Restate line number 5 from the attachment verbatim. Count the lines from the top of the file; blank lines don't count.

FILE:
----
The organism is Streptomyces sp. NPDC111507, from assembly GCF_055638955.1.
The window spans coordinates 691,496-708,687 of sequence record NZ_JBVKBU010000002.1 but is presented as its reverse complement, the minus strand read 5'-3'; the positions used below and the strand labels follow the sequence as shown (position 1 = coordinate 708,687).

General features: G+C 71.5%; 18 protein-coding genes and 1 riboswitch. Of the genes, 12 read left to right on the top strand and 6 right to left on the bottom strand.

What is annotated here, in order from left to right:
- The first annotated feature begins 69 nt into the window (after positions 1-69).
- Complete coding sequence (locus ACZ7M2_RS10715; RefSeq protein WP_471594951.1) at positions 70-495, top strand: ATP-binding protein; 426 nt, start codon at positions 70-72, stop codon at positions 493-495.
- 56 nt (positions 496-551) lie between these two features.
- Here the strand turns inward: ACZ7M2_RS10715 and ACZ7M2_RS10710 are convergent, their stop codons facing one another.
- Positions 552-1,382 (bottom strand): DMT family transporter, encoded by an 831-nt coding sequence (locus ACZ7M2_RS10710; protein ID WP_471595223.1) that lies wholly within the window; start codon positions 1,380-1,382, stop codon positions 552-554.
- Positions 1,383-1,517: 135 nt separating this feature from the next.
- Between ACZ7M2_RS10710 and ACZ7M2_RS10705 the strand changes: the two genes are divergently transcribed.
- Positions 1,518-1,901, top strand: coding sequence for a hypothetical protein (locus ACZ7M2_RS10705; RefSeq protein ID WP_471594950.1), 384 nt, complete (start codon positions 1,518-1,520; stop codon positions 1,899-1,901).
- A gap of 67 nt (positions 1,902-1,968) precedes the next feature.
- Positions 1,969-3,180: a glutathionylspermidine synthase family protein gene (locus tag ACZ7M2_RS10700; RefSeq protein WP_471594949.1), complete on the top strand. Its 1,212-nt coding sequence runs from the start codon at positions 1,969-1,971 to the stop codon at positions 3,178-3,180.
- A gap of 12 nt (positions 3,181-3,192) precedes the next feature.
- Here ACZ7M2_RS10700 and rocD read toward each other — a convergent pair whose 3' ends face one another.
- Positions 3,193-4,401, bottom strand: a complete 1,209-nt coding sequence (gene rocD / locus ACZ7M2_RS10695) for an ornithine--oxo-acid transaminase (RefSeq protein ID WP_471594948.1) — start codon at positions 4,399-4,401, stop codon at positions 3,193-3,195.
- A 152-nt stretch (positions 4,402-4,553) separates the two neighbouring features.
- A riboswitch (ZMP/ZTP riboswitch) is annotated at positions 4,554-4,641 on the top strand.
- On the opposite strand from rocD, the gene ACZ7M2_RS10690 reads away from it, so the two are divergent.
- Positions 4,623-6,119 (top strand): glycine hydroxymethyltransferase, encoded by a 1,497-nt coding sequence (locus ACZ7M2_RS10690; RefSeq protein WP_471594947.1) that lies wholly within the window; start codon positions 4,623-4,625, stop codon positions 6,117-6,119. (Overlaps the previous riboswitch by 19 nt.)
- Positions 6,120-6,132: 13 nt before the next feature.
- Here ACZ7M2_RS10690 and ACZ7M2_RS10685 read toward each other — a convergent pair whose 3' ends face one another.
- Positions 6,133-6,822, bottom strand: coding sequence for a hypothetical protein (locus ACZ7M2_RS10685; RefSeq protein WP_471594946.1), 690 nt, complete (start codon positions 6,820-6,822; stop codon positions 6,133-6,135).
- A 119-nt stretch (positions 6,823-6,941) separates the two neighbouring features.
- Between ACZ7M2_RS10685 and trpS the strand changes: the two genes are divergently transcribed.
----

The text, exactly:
- The first annotated feature begins 69 nt into the window (after positions 1-69).